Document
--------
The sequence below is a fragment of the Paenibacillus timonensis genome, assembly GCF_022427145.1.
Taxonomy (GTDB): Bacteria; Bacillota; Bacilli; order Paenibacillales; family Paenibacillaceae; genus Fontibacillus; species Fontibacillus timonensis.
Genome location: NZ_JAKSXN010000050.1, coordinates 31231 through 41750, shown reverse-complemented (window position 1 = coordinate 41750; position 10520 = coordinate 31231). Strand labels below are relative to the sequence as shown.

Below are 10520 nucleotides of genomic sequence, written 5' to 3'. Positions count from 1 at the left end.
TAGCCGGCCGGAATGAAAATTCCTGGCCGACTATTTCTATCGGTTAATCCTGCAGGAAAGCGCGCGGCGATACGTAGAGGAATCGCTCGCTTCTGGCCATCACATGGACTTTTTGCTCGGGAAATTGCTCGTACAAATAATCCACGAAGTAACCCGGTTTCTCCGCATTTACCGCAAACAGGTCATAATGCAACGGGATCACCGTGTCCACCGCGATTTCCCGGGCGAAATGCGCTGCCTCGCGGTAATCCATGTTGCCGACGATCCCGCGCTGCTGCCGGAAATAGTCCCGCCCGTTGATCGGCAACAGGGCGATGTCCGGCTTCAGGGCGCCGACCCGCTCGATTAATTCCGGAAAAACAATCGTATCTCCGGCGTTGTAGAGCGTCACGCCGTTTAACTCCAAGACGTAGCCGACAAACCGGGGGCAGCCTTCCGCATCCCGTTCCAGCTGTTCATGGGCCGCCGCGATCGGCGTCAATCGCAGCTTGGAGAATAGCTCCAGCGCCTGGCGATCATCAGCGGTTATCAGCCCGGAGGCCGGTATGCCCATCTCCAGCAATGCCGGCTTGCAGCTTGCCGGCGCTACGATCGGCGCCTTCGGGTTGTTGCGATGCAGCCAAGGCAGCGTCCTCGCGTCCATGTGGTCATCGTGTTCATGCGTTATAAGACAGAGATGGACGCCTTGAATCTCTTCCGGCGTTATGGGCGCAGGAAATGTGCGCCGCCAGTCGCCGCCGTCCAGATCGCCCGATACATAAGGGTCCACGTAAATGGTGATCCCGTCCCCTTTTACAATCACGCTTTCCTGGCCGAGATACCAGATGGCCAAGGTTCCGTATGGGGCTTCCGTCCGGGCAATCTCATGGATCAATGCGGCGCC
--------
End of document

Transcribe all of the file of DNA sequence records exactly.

The sequence below is a fragment of the Paenibacillus timonensis genome, assembly GCF_022427145.1.
Taxonomy (GTDB): Bacteria; Bacillota; Bacilli; order Paenibacillales; family Paenibacillaceae; genus Fontibacillus; species Fontibacillus timonensis.
Genome location: NZ_JAKSXN010000050.1, coordinates 31231 through 41750, shown reverse-complemented (window position 1 = coordinate 41750; position 10520 = coordinate 31231). Strand labels below are relative to the sequence as shown.

Below are 10520 nucleotides of genomic sequence, written 5' to 3'. Positions count from 1 at the left end.
TAGCCGGCCGGAATGAAAATTCCTGGCCGACTATTTCTATCGGTTAATCCTGCAGGAAAGCGCGCGGCGATACGTAGAGGAATCGCTCGCTTCTGGCCATCACATGGACTTTTTGCTCGGGAAATTGCTCGTACAAATAATCCACGAAGTAACCCGGTTTCTCCGCATTTACCGCAAACAGGTCATAATGCAACGGGATCACCGTGTCCACCGCGATTTCCCGGGCGAAATGCGCTGCCTCGCGGTAATCCATGTTGCCGACGATCCCGCGCTGCTGCCGGAAATAGTCCCGCCCGTTGATCGGCAACAGGGCGATGTCCGGCTTCAGGGCGCCGACCCGCTCGATTAATTCCGGAAAAACAATCGTATCTCCGGCGTTGTAGAGCGTCACGCCGTTTAACTCCAAGACGTAGCCGACAAACCGGGGGCAGCCTTCCGCATCCCGTTCCAGCTGTTCATGGGCCGCCGCGATCGGCGTCAATCGCAGCTTGGAGAATAGCTCCAGCGCCTGGCGATCATCAGCGGTTATCAGCCCGGAGGCCGGTATGCCCATCTCCAGCAATGCCGGCTTGCAGCTTGCCGGCGCTACGATCGGCGCCTTCGGGTTGTTGCGATGCAGCCAAGGCAGCGTCCTCGCGTCCATGTGGTCATCGTGTTCATGCGTTATAAGACAGAGATGGACGCCTTGAATCTCTTCCGGCGTTATGGGCGCAGGAAATGTGCGCCGCCAGTCGCCGCCGTCCAGATCGCCCGATACATAAGGGTCCACGTAAATGGTGATCCCGTCCCCTTTTACAATCACGCTTTCCTGGCCGAGATACCAGATGGCCAAGGTTCCGTATGGGGCTTCCGTCCGGGCAATCTCATGGATCAATGCGGCGCC